Could thelondonpaper's closure herald the end of free?

News London freesheet thelondonpaper is to close may be pleasing for embattled Londoners for whom dodging surly vendors has become an unwelcome part of the daily routine – but Smarta suspects this may also be the beginning of a more meaningful trend.

The announcement came yesterday, just weeks after media magnate Rupert Murdoch, chairman and founder of News Corp, the company which publishes the freesheet, was quoted saying he is planning to start charging for his papers’ online content.

"Quality journalism is not cheap," he told reporters at the beginning of August. "The digital revolution has opened many new and inexpensive distribution channels but it has not made content free."

The news the paper, which is supported entirely by advertising, is to close was not entirely unexpected: even before the recession, it wasn’t exactly winning the battle of the London freesheets. In June 2008, the paper reported a pre-tax loss of £12.9m, while News Corp itself saw its profits tumble by £2bn in the year to June.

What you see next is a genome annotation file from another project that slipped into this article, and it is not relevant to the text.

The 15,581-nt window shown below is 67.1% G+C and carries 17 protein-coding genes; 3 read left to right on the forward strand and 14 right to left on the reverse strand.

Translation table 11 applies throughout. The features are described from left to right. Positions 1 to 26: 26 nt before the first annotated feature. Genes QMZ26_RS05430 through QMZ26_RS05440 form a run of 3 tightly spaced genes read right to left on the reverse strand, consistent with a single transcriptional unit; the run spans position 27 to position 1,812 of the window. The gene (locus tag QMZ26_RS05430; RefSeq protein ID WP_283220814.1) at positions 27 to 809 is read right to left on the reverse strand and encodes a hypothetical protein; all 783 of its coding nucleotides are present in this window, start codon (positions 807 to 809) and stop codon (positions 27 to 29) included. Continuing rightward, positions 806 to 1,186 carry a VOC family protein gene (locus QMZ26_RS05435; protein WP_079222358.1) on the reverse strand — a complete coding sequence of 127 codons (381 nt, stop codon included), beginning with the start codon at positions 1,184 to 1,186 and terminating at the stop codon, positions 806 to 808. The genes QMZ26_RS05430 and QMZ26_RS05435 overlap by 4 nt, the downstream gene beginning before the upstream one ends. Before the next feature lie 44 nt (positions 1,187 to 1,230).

While a freemium model – one which offers a certain amount of free content, then asks users to pay for more – seems the most logical direction for Murdoch to take his online offerings, it’s not without its problems: persuading consumers to pay for content which they once got for free may pose its own problems.

That said, there’s a definite rise in the number of websites expecting their customers to pay. A couple of years ago, the web was becoming more abundant and consumers’ expectations for free online content was beginning to rise, so it seemed logical to use an ad-supported model.

Sadly for consumers, though, it looks as though that experiment didn’t work, which means only one thing: time to dust off your credit card.

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